5) (20%, partial credit given) When the MIT gas turbine power plant was going through its initial acceptance tests, it experienced a failure. The engine was shut down (fuel flow was turned off). However, the water that is sprayed into the flow in the rear of the combustor (to reduce pollutant emissions) was not shut off. So cold water was sprayed into a very hot, spinning set of turbine blades. The water ended up pooling at the bottom of the circular casing which surrounds the rotating blades causing the casing to cool and then shrink. The casing shrunk to a diameter less than that of the rotating blades, causing the spinning turbine to grind to a halt (and in the process destroyed all the turbine blades--luckily it was still under warranty). [True story]
a) From the point where cold water has pooled at the bottom of the hot casing, until the point where the spinning turbine has come to a screeching halt, describe the energy exchange processes in terms of heat, work and conversion between various forms of energy.
The casing has high internal energy (it is hot). The rotor has high internal energy (it is hot) and high rotational kinetic energy (it is spinning fast). The water has low internal energy (it is cold). Heat is transferred from the hot casing to the cold water. When the internal energy of the casing is lowered, it shrinks, causing it to impinge on the hot spinning rotor blades. The casing does work on the spinning rotor, reducing its kinetic energy. Eventually all of the kinetic energy of the rotor, is converted to internal energy in the casing and the turbine blades/shaft, the water, and the air that surrounds them. (This is analogous to a block sliding along a surface and being decelerated by friction. Eventually all of its kinetic energy ends up as internal energy.)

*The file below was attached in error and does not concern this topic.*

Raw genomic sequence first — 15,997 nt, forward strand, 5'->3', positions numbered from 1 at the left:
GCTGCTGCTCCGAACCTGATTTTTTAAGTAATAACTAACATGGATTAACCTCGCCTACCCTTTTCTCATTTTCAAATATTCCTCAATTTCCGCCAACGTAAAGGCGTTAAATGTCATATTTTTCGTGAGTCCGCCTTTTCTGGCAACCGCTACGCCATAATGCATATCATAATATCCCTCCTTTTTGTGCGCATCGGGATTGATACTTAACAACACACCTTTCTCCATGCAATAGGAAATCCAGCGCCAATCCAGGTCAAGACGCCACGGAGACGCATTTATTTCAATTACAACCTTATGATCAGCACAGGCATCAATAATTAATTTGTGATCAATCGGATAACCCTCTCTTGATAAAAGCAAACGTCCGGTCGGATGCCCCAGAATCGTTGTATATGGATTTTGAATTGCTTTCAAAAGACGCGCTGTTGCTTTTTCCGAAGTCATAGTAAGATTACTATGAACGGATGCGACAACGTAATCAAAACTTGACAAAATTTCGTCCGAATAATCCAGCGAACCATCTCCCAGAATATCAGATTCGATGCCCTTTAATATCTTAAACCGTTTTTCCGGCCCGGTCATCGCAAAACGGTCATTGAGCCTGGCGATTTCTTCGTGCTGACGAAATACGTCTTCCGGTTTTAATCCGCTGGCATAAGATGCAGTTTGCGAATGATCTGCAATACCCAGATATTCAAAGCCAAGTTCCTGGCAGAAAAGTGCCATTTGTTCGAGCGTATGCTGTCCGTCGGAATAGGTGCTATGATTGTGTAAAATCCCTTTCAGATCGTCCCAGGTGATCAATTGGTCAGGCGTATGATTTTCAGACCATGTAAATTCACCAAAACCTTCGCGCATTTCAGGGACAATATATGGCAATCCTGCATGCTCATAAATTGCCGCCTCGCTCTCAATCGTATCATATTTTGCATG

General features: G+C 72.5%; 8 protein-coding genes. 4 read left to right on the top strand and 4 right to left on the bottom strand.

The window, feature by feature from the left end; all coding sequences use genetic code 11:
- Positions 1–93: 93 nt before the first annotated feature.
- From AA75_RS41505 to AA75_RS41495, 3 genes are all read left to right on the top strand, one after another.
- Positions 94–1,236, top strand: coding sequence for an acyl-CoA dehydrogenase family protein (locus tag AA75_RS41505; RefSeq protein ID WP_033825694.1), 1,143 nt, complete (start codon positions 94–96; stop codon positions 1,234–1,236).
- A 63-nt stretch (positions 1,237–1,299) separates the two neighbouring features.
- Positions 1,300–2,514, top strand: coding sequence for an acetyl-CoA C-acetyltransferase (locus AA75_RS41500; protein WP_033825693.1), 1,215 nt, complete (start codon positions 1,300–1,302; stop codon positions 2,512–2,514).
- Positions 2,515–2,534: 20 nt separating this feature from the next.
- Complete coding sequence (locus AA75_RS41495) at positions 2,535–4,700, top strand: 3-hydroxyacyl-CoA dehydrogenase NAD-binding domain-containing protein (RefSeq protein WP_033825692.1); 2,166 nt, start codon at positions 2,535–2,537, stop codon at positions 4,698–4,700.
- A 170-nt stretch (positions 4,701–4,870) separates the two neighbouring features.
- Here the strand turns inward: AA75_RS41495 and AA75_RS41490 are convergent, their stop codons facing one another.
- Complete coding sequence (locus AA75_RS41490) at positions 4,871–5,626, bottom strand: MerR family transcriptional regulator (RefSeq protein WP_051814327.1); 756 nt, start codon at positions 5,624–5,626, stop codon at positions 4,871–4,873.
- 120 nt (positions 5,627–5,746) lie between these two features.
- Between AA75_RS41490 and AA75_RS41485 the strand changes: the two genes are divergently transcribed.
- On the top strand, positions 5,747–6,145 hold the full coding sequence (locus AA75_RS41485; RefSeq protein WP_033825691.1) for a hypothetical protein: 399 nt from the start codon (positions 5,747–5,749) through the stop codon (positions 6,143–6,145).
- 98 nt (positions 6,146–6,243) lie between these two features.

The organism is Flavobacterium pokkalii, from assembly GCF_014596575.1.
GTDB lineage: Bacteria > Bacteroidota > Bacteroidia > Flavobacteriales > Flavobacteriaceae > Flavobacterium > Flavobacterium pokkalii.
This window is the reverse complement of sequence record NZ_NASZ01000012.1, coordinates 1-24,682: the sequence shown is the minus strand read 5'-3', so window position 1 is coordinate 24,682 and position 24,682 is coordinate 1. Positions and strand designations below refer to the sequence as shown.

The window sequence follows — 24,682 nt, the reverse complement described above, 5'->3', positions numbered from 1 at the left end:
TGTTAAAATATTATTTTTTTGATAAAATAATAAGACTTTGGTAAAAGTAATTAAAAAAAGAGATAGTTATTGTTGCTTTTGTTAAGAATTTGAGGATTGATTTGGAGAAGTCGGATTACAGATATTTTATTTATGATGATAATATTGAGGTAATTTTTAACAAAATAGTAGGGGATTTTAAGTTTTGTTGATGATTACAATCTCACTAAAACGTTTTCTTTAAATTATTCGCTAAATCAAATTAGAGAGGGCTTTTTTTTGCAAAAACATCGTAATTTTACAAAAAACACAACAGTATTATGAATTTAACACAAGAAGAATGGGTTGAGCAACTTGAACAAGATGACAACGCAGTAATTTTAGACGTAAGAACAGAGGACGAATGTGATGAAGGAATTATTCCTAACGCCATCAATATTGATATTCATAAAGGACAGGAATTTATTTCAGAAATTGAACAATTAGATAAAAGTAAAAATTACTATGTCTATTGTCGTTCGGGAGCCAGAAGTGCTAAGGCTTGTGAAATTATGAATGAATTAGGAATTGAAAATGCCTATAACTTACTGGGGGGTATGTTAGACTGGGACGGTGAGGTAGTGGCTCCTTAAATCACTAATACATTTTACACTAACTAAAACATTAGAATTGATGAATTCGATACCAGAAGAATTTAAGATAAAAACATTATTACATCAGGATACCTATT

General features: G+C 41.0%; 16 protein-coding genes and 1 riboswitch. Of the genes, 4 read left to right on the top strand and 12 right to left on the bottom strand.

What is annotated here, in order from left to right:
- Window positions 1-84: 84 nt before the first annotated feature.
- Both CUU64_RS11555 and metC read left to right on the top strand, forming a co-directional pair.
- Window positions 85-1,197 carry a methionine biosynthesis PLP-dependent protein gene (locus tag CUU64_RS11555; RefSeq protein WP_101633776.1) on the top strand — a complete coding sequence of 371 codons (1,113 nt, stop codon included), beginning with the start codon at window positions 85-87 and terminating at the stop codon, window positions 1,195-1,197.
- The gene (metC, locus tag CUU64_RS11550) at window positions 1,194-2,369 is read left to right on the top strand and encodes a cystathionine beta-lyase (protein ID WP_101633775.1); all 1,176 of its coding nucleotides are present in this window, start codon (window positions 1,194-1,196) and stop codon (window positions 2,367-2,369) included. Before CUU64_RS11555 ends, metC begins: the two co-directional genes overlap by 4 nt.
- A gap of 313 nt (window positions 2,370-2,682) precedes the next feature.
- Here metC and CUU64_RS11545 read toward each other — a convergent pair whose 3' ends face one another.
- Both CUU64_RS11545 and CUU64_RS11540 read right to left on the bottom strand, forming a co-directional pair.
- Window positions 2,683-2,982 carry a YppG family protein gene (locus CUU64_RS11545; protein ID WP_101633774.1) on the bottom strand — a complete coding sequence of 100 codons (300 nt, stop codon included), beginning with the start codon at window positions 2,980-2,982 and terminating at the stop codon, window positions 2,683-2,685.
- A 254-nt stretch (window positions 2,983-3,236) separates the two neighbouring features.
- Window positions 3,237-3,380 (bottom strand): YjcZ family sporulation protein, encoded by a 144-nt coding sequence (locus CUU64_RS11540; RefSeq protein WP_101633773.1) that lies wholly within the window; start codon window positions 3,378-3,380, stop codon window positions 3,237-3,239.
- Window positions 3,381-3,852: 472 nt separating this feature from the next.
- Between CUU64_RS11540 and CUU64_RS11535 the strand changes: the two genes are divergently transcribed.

5 b) If you were asked to estimate how much the average temperature of the casing and turbine changed as a result of the turbine grinding to a halt, how would you make the estimate and what quantities would you need to make the estimate?
First I would neglect the air and the water assuming they are small parts of the problem. [The specific heats for metal, water, and air are all on the same order (within a factor of 10), but the mass of the metal is much greater than the mass of the air or water, so most of the energy will be contained in the metal.]
I would assume that the kinetic energy of the rotating shaft all ends up as internal energy in the casing and turbine. To find the kinetic energy, I need the inertia of the rotating part, I, (mass and geometry information is required) and its rotation rate, w. Then if I know the specific heat of the metal parts, C and I know the combined mass of the rotating part and the stationary part, m, I can determine the change in average temperature of the two parts, DT.